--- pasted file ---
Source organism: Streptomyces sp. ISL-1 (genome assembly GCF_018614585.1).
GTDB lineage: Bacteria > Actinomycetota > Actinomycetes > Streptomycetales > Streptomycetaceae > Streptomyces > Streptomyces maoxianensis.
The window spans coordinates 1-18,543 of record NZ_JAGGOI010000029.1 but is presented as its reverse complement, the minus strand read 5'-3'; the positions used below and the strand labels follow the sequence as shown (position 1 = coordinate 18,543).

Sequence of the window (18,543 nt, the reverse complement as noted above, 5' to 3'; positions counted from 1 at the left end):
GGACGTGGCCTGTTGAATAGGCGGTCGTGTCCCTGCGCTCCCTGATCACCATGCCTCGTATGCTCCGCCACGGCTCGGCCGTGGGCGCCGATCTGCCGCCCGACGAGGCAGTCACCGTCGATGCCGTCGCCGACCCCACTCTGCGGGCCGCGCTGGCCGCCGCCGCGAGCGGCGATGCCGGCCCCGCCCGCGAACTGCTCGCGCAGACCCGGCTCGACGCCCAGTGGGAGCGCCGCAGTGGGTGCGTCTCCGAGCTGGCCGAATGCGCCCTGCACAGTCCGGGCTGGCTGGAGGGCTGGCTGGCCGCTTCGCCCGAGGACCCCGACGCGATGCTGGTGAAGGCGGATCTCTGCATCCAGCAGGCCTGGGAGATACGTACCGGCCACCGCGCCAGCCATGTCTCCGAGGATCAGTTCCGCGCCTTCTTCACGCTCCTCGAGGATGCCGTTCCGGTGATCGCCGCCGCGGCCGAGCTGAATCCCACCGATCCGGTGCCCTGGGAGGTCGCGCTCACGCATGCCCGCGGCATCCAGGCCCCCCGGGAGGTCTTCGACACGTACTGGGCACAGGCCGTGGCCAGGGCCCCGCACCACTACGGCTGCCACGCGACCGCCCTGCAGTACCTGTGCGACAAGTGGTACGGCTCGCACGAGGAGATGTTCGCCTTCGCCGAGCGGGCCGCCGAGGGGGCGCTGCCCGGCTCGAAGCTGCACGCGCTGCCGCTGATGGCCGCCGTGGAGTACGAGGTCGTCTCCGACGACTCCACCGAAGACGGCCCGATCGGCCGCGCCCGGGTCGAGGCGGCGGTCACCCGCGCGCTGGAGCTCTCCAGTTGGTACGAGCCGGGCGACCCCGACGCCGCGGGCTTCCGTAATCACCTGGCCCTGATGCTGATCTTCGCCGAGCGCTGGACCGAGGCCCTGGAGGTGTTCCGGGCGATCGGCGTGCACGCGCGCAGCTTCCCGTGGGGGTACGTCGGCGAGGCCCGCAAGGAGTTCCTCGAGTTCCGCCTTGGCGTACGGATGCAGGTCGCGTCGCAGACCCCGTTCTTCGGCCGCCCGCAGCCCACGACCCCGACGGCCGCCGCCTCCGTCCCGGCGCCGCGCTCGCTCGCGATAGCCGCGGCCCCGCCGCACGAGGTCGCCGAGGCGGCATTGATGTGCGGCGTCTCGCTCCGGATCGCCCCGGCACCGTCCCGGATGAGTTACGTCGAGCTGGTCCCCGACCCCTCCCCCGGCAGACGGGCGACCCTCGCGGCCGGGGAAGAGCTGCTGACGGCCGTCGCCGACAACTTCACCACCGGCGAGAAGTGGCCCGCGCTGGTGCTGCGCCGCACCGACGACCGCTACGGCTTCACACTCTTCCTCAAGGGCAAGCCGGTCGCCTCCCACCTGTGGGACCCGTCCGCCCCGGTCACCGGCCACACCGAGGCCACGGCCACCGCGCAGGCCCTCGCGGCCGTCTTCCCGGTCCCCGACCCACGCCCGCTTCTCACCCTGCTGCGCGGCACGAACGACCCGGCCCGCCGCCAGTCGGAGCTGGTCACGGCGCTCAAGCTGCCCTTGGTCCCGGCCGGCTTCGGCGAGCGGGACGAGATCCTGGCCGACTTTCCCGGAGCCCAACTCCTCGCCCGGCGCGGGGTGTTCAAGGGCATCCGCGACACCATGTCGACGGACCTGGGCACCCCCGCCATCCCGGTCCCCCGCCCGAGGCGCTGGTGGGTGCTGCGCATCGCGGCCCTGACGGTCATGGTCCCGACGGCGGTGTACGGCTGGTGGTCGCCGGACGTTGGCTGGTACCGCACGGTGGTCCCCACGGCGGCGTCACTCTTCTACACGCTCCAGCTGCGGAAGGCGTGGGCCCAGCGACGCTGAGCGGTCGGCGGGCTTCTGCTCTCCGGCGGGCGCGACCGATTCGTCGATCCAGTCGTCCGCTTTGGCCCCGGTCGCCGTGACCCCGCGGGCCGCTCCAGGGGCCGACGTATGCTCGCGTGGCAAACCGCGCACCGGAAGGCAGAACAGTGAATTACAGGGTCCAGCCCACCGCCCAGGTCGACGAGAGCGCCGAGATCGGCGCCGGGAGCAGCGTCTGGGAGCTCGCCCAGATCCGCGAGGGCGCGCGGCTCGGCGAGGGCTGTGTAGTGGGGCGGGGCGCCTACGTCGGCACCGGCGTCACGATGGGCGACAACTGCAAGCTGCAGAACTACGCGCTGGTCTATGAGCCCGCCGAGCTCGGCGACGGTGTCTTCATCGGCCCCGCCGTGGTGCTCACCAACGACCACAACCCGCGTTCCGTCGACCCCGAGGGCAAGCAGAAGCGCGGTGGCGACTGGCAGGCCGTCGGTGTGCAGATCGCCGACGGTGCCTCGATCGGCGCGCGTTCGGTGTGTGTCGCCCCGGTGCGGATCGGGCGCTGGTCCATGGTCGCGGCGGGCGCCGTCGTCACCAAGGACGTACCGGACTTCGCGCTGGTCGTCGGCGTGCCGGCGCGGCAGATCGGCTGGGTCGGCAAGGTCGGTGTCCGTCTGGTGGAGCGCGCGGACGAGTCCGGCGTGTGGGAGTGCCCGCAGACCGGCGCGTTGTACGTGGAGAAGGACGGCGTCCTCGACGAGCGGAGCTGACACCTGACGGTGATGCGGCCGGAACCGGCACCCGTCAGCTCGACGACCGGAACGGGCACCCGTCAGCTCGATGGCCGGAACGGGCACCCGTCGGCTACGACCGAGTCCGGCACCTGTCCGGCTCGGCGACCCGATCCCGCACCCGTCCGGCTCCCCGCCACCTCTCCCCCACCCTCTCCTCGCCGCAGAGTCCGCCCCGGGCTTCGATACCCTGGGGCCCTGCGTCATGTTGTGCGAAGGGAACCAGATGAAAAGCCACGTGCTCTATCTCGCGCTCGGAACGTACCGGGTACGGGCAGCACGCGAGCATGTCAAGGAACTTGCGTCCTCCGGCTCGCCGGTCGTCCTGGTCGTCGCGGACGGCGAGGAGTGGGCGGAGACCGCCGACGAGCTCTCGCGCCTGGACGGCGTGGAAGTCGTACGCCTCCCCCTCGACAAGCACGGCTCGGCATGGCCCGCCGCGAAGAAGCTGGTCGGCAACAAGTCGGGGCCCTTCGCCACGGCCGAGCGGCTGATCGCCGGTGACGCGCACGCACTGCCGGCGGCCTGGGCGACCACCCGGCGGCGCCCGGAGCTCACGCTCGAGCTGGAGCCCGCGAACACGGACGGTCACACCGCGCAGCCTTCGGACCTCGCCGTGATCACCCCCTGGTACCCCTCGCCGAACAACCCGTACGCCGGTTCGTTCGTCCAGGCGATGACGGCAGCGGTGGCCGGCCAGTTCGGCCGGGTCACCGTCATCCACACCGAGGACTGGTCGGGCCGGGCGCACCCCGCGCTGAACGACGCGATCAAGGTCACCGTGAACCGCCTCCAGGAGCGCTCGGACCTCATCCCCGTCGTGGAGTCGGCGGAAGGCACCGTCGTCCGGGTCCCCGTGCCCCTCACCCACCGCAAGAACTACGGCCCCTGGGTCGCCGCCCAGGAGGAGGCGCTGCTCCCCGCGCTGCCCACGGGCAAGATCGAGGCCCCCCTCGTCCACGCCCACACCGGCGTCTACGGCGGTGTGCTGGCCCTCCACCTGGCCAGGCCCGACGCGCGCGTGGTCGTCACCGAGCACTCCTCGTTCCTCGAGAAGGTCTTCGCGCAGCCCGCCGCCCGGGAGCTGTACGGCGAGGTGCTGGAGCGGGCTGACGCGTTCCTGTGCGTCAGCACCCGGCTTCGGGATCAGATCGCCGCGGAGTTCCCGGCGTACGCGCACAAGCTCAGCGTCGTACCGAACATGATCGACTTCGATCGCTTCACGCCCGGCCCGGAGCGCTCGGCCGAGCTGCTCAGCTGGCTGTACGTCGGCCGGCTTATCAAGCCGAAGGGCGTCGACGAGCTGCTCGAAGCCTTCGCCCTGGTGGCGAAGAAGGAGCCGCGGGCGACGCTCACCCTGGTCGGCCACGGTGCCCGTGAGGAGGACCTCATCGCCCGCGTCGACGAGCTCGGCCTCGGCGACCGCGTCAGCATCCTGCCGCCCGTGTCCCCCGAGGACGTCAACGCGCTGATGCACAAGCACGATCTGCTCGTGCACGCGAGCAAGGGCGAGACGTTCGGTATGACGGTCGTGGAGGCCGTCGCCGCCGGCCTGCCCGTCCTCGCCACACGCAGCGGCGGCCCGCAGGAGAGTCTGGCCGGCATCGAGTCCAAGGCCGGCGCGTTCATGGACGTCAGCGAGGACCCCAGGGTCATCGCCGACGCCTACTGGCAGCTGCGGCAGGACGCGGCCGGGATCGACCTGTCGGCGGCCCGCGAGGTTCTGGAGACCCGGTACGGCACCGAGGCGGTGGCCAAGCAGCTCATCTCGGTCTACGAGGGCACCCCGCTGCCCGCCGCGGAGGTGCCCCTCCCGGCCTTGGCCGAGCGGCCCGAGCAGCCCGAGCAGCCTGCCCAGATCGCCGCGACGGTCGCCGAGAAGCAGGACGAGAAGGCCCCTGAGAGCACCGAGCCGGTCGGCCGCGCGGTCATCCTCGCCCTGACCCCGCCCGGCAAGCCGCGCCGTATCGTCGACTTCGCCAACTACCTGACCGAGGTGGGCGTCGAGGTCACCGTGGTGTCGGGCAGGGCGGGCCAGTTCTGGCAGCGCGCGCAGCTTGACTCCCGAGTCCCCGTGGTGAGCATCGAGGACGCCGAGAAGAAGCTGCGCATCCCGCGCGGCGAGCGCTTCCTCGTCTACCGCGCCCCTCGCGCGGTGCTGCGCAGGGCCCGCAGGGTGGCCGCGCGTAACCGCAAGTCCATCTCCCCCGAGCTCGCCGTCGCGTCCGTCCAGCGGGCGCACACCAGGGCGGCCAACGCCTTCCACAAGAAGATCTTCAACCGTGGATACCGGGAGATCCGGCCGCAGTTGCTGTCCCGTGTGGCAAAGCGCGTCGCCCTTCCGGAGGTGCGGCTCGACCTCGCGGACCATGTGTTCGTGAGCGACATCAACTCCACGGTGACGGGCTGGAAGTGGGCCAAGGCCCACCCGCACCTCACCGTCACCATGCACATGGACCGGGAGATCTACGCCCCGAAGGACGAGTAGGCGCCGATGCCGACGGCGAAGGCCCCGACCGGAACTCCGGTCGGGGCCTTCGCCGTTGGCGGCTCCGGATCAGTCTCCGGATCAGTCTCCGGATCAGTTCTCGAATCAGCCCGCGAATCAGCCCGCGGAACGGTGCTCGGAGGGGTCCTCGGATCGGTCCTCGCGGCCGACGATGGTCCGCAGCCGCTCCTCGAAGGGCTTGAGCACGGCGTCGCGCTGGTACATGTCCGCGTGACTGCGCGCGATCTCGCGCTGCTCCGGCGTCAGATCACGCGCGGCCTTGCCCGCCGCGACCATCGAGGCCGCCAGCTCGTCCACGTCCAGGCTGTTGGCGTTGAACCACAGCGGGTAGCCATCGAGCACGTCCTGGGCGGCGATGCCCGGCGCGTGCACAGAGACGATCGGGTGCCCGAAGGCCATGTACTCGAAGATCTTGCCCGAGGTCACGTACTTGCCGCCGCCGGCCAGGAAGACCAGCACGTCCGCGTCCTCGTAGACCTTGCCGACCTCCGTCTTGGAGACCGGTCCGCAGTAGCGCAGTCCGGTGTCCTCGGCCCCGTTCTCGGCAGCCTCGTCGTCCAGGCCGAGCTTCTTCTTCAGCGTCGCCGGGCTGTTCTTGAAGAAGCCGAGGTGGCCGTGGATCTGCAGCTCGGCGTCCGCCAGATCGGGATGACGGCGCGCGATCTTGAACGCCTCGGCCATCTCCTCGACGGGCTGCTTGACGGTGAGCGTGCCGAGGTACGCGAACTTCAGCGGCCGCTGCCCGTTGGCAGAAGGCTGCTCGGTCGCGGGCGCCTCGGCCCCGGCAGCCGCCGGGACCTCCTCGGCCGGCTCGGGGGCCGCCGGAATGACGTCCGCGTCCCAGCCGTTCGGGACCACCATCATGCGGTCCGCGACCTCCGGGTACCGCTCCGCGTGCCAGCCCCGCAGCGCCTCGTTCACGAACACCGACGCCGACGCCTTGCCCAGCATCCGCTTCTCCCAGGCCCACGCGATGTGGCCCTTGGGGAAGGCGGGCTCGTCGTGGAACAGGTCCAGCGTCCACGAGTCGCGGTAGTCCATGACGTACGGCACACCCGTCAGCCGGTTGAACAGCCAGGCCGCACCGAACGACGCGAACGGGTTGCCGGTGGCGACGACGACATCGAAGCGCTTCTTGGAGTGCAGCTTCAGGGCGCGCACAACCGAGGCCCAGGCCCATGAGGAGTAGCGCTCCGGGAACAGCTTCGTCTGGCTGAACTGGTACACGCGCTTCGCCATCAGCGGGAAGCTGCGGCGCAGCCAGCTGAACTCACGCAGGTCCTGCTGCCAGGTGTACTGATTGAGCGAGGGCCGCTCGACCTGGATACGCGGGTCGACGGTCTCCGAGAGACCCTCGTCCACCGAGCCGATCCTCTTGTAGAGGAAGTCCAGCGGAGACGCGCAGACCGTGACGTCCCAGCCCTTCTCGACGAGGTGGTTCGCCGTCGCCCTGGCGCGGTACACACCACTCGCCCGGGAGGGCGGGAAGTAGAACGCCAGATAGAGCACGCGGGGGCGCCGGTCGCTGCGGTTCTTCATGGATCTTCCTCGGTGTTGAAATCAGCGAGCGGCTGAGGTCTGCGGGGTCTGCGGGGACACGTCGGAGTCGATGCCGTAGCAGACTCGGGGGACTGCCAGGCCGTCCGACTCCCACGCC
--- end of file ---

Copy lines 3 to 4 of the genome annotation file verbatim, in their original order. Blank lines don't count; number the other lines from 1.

The window spans coordinates 1-18,543 of record NZ_JAGGOI010000029.1 but is presented as its reverse complement, the minus strand read 5'-3'; the positions used below and the strand labels follow the sequence as shown (position 1 = coordinate 18,543).

Sequence of the window (18,543 nt, the reverse complement as noted above, 5' to 3'; positions counted from 1 at the left end):